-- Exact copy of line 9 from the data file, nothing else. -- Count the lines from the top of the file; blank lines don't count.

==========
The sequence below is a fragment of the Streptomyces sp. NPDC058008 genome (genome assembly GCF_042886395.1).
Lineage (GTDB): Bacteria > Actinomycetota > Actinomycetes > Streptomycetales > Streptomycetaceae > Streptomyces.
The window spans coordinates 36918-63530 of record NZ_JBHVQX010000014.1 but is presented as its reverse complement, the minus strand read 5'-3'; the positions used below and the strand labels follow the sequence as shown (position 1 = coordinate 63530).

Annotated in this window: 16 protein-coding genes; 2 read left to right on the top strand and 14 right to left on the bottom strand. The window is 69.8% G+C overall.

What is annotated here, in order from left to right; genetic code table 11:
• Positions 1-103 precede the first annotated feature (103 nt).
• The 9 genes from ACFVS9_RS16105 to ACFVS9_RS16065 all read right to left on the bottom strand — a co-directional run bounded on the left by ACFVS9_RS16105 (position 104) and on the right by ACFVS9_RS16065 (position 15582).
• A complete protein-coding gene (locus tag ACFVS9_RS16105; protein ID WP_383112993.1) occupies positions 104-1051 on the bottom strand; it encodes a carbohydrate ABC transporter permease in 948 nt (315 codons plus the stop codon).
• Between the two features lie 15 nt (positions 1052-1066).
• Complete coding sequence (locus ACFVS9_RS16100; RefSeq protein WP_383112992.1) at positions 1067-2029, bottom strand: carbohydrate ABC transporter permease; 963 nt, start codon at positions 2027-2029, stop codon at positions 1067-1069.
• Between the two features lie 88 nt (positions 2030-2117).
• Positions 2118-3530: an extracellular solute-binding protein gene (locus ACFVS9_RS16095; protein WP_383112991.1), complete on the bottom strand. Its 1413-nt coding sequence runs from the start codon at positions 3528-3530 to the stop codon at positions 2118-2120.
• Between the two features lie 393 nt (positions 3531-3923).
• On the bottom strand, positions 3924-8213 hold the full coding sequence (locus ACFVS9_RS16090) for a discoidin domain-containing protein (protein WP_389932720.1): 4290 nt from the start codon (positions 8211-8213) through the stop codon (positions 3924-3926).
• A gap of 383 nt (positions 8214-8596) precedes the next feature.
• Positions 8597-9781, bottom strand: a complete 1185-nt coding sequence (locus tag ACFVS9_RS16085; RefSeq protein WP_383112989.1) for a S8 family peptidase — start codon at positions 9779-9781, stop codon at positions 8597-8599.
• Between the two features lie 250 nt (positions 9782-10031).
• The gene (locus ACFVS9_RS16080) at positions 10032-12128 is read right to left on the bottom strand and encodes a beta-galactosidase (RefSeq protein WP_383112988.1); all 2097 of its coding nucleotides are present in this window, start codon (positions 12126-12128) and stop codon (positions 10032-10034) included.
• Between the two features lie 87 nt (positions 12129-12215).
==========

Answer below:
• Between the two features lie 15 nt (positions 1052-1066).